From left, Aviation Maintenance Technicican instructors Phil Vick, Daniel Creech, Mike Potter and Gregory Doyon combine for more than 160 years of industry experience.

Learning from the Experts

July 6, 2015

Every day at lunch, Clover Park Technical College’s Aviation Maintenance Technician instructors can all be found in their office at the South Hill Campus.

Gregory Doyon, Mike Potter, Daniel Creech and Phil Vick eat lunch and pick on each other, while talking about car restoration projects, life at the farm and their latest flight.

They have about 160 years of combined industry experience between them, and years of camaraderie hard to find anywhere else. They’re experts in their respective fields, and are teaching their knowledge and experience to hundreds of Aviation Maintenance Technician students.

“I’m honored to be hanging around these guys,” Doyon said. “They’re all top-notch in their field.”

CPTC’s rich history dates back to the 1940s, when the Clover Park School District established a War Production program. One of the programs civilians were trained in was aircraft-service mechanics.

The longevity of the program and the dedication of its faculty make CPTC’s Aviation Maintenance Technician Program stand out. The program’s students also average among the highest pass rates in the nation for FAA certification.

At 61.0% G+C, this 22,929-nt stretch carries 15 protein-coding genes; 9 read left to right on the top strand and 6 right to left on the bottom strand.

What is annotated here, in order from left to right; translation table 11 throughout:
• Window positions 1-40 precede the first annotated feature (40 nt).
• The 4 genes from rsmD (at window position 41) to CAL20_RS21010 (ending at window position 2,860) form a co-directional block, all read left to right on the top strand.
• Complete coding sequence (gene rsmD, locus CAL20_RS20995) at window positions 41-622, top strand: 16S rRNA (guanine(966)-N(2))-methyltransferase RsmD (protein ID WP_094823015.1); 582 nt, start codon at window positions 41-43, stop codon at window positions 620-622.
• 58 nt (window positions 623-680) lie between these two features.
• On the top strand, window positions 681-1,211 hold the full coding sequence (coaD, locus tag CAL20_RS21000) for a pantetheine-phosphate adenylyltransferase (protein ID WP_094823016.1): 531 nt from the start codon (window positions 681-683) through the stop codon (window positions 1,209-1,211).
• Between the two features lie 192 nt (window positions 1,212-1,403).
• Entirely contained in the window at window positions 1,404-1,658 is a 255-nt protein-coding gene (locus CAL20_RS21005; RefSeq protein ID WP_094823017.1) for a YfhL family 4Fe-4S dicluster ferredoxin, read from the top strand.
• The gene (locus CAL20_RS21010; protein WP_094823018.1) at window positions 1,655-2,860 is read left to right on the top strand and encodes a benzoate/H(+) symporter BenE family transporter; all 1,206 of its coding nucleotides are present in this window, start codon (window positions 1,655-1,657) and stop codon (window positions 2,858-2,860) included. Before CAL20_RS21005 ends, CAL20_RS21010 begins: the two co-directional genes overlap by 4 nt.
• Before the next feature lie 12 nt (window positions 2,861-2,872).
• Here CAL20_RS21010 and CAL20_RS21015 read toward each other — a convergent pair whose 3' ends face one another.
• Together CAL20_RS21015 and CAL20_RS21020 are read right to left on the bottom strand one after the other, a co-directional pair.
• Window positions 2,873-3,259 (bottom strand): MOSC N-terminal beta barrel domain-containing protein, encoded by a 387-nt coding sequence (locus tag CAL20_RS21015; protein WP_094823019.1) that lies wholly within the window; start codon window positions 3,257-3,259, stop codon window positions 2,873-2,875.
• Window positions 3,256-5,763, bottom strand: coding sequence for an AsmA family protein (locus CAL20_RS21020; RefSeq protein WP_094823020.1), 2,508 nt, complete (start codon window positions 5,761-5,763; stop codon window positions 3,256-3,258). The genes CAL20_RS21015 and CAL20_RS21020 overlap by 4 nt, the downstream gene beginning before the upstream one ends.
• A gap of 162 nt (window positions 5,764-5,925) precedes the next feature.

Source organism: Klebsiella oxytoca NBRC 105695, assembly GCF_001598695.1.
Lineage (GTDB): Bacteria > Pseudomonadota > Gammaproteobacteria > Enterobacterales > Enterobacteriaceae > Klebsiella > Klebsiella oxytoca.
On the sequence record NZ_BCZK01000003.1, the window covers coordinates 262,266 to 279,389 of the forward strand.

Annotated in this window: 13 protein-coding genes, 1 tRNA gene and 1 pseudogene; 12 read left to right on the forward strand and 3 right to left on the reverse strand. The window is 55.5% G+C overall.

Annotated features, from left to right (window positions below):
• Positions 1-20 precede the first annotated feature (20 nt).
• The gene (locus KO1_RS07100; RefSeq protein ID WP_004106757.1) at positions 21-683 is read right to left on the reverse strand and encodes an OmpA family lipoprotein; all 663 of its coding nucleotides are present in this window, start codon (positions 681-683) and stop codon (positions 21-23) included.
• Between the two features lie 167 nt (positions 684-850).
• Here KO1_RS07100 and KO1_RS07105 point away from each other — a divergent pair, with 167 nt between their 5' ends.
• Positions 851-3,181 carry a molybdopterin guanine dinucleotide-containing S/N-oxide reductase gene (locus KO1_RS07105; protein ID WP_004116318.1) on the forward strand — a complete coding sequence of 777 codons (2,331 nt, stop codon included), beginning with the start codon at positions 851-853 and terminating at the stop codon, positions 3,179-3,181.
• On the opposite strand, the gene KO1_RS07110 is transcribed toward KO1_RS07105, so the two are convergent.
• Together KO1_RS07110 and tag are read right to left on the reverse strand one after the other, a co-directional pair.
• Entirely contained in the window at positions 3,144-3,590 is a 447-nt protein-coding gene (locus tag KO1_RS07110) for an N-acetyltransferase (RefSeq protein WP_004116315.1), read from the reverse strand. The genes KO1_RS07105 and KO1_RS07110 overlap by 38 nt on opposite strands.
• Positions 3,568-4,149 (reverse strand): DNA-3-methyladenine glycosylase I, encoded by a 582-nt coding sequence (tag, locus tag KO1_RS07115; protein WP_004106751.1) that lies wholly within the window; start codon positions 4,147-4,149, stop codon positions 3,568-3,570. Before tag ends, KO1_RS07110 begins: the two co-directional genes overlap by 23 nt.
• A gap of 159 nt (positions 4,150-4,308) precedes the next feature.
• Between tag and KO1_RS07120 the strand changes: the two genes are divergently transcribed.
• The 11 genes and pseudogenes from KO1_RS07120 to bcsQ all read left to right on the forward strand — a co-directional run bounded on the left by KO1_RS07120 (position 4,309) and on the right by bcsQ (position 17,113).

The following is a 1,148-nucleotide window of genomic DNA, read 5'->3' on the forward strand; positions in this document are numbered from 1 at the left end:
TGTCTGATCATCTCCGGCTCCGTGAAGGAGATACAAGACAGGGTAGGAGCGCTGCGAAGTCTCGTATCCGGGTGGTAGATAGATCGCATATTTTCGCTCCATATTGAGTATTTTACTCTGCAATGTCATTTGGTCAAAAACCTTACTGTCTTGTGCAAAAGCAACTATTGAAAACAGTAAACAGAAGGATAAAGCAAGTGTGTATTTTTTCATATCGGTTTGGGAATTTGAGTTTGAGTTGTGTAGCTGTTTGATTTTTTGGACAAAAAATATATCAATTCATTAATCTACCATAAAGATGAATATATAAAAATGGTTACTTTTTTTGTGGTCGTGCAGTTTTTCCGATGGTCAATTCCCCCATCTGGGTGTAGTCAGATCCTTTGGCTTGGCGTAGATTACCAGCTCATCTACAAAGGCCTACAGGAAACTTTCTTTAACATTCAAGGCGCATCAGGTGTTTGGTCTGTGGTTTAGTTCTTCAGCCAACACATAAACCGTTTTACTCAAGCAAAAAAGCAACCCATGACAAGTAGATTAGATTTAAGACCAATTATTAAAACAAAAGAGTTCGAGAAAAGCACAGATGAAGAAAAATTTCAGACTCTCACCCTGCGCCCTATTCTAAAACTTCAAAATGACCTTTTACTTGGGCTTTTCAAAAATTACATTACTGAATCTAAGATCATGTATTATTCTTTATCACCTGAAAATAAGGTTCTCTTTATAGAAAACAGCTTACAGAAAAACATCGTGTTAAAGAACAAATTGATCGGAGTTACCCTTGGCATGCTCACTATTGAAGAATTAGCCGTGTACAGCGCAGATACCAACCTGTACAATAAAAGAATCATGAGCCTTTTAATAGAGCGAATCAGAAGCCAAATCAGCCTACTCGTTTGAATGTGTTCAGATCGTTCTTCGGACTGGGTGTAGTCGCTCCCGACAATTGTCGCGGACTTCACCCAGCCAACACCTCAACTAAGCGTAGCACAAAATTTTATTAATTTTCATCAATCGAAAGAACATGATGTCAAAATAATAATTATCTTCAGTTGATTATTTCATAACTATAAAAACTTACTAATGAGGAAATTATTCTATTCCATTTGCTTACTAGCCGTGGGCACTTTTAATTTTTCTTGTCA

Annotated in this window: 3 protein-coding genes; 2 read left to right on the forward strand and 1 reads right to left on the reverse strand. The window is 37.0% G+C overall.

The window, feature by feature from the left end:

Students who enter the program start with Doyon, who teaches general subjects and all things electrical.

Doyon, who is also the Department Chair for Aviation, Aerospace and Composites, has 43 years of industry experience. He worked in general aviation before he came to CPTC to teach 13 years ago.

“As you get older it’s a taxing job rolling around under airplanes,” he said. “This is just as demanding but a different kind of hard work.”

Students move on to the airframe part of the program, taught by Potter, who graduated from the program in 1967. Potter went on to work on C-141s at McChord Field and then Boeing before he settled at CPTC in 1976.

Potter retired four years ago, took the Summer Quarter off, then returned.

“I thought you just moved your car,” Vick quipped.

Potter has awarded about 1,300 certificates for mechanics. When he travels the country and is waiting at a terminal, he often spots graduates outside checking planes in between flights.

“It’s rewarding to have all these people come through our course and into the industry, and run into them 10, 15, 20 years later,” Potter said.

After airframe, students move on to helicopter training and turbines with Creech.

Creech has 30 years of industry experience and received his airframe and powerplant degree from CPTC 25 years ago. Before joining CPTC’s faculty, Creech was in Central America for seven years, working as a pilot for a humanitarian organization. He started as a flight instructor at the college in 2007 before making the move to Aviation Maintenance Technician more than four years ago.

Students end the program with the powerplant section, taught by Vick, who has 40 years industry experience, 32 of them at CPTC. Vick once turned down a lucrative job offer to stay at the college.

“There’s something intriguing about the job,” he said. “Sometimes money isn’t everything in the world.”

Off campus, the instructors each have their own hobby. Potter restores Mustangs, Vick farms, Creech flies and Doyon works on a Ford Model A.

On campus, the instructors rely on each other’s expertise to complete the job.

For more information about CPTC’s Aviation Maintenance Technician Program, please visit http://www.cptc.edu/programs/aviation.

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